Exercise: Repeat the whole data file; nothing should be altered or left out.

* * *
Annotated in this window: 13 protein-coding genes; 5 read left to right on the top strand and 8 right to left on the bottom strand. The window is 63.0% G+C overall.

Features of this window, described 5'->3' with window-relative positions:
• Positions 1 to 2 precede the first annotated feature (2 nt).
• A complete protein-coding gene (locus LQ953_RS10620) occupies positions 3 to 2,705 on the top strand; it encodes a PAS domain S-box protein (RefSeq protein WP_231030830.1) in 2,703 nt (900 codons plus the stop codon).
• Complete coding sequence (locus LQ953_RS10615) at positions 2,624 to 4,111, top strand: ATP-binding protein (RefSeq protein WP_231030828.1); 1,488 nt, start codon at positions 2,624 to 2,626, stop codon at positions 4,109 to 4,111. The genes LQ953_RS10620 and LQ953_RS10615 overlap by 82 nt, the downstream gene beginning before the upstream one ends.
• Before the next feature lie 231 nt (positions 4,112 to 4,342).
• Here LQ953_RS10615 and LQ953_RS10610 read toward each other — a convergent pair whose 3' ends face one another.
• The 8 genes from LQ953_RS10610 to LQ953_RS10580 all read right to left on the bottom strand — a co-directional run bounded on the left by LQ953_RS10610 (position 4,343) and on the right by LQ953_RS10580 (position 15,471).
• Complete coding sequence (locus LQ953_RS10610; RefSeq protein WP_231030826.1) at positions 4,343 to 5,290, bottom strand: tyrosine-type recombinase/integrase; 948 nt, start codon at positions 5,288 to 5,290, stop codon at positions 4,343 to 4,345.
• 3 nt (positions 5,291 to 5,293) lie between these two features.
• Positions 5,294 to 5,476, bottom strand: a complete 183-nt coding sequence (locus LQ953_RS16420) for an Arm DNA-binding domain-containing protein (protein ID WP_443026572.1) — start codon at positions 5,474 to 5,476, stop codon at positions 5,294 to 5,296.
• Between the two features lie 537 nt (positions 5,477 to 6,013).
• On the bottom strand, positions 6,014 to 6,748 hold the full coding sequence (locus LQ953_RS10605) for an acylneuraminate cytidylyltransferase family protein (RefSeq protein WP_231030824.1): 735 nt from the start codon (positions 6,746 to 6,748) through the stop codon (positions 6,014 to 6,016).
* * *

Annotated in this window: 13 protein-coding genes; 5 read left to right on the top strand and 8 right to left on the bottom strand. The window is 63.0% G+C overall.

Features of this window, described 5'->3' with window-relative positions:
• Positions 1 to 2 precede the first annotated feature (2 nt).
• A complete protein-coding gene (locus LQ953_RS10620) occupies positions 3 to 2,705 on the top strand; it encodes a PAS domain S-box protein (RefSeq protein WP_231030830.1) in 2,703 nt (900 codons plus the stop codon).
• Complete coding sequence (locus LQ953_RS10615) at positions 2,624 to 4,111, top strand: ATP-binding protein (RefSeq protein WP_231030828.1); 1,488 nt, start codon at positions 2,624 to 2,626, stop codon at positions 4,109 to 4,111. The genes LQ953_RS10620 and LQ953_RS10615 overlap by 82 nt, the downstream gene beginning before the upstream one ends.
• Before the next feature lie 231 nt (positions 4,112 to 4,342).
• Here LQ953_RS10615 and LQ953_RS10610 read toward each other — a convergent pair whose 3' ends face one another.
• The 8 genes from LQ953_RS10610 to LQ953_RS10580 all read right to left on the bottom strand — a co-directional run bounded on the left by LQ953_RS10610 (position 4,343) and on the right by LQ953_RS10580 (position 15,471).
• Complete coding sequence (locus LQ953_RS10610; RefSeq protein WP_231030826.1) at positions 4,343 to 5,290, bottom strand: tyrosine-type recombinase/integrase; 948 nt, start codon at positions 5,288 to 5,290, stop codon at positions 4,343 to 4,345.
• 3 nt (positions 5,291 to 5,293) lie between these two features.
• Positions 5,294 to 5,476, bottom strand: a complete 183-nt coding sequence (locus LQ953_RS16420) for an Arm DNA-binding domain-containing protein (protein ID WP_443026572.1) — start codon at positions 5,474 to 5,476, stop codon at positions 5,294 to 5,296.
• Between the two features lie 537 nt (positions 5,477 to 6,013).
• On the bottom strand, positions 6,014 to 6,748 hold the full coding sequence (locus LQ953_RS10605) for an acylneuraminate cytidylyltransferase family protein (RefSeq protein WP_231030824.1): 735 nt from the start codon (positions 6,746 to 6,748) through the stop codon (positions 6,014 to 6,016).